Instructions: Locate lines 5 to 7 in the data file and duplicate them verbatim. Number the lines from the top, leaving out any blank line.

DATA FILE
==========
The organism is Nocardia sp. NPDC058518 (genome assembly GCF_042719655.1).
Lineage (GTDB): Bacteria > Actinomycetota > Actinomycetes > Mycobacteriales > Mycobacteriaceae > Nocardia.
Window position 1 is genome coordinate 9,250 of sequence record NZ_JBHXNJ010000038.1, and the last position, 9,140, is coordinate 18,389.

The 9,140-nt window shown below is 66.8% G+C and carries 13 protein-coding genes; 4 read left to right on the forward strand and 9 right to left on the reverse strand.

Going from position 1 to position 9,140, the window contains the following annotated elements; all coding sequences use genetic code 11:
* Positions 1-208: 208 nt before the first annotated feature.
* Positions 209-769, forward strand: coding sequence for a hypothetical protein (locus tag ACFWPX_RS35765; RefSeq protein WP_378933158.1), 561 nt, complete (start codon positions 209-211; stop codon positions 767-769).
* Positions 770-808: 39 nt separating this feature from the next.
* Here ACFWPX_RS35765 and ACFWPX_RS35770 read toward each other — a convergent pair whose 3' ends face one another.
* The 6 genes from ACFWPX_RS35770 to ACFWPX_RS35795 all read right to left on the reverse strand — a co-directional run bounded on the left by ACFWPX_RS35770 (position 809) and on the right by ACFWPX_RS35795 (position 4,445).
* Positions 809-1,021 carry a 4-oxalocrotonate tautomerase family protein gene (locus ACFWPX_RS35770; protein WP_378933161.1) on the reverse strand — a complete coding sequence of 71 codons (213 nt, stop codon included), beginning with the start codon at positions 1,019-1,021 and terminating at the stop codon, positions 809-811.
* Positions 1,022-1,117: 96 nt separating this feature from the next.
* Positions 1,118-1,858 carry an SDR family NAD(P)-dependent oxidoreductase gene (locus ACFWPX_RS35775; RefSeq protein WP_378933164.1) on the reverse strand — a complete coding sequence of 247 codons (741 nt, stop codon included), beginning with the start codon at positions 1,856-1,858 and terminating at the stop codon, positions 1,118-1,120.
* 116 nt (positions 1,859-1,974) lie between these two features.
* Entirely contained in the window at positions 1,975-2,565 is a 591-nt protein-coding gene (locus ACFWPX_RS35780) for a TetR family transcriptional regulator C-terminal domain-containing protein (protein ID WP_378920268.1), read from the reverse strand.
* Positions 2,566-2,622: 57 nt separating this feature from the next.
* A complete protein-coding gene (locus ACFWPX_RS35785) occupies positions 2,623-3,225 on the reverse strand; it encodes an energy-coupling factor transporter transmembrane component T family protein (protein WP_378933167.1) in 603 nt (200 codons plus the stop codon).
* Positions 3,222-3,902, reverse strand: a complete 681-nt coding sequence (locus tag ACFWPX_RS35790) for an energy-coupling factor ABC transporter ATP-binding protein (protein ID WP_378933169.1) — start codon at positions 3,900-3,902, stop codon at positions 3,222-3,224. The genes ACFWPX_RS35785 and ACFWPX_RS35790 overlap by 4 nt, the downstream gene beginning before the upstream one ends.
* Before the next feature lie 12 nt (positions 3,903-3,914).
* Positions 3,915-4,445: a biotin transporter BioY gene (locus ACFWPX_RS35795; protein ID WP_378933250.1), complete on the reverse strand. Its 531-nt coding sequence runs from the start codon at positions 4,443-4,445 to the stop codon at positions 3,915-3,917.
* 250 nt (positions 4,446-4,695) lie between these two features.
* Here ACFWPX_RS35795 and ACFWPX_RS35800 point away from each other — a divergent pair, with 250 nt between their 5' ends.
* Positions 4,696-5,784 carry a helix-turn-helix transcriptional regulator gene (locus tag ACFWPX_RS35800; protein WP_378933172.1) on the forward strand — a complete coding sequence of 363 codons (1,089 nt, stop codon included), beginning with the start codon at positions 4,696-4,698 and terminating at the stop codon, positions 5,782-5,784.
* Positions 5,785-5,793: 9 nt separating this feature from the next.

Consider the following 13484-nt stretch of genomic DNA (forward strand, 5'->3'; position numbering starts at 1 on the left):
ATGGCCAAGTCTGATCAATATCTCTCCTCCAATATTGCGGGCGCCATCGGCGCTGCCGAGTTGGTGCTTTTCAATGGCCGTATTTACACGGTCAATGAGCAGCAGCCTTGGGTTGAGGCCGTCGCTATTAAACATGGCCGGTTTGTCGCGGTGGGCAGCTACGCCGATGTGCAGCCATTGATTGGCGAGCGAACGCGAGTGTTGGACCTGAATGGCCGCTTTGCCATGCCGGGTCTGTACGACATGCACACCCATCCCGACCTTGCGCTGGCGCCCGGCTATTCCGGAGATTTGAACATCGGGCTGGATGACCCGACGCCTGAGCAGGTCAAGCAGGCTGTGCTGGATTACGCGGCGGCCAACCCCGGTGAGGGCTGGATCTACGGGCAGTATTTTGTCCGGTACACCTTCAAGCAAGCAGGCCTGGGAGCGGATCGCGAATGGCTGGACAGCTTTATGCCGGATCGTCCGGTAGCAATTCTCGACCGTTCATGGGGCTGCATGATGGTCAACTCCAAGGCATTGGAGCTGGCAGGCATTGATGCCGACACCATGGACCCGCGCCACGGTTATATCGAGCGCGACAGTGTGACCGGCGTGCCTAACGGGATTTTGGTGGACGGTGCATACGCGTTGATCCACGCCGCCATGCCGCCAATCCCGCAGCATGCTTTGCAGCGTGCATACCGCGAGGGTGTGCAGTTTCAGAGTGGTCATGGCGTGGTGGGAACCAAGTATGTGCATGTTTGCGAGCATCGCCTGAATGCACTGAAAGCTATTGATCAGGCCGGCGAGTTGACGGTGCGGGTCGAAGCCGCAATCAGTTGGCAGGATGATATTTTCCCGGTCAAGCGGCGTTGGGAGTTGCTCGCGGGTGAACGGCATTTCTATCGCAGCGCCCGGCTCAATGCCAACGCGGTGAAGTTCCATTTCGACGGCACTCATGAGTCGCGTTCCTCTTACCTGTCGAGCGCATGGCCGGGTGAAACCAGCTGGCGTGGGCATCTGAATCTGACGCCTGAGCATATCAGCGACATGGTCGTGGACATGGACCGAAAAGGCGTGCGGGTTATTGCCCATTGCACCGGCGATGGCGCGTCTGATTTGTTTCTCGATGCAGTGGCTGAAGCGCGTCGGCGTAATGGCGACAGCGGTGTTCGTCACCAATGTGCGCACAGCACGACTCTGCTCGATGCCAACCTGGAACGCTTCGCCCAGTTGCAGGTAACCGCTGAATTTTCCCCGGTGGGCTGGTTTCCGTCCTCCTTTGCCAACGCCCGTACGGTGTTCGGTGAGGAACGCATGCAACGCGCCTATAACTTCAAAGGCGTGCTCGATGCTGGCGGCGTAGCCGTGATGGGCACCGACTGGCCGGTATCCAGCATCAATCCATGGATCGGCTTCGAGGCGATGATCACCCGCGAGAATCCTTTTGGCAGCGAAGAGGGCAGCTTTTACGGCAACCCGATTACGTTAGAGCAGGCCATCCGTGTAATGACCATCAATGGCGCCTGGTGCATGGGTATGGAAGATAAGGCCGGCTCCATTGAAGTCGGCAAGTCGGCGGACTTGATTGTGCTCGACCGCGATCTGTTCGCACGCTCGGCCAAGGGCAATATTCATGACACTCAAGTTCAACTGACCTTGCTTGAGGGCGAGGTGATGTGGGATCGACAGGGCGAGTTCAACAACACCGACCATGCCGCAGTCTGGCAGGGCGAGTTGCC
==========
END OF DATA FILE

Going from position 1 to position 9,140, the window contains the following annotated elements; all coding sequences use genetic code 11:
* Positions 1-208: 208 nt before the first annotated feature.
* Positions 209-769, forward strand: coding sequence for a hypothetical protein (locus tag ACFWPX_RS35765; RefSeq protein WP_378933158.1), 561 nt, complete (start codon positions 209-211; stop codon positions 767-769).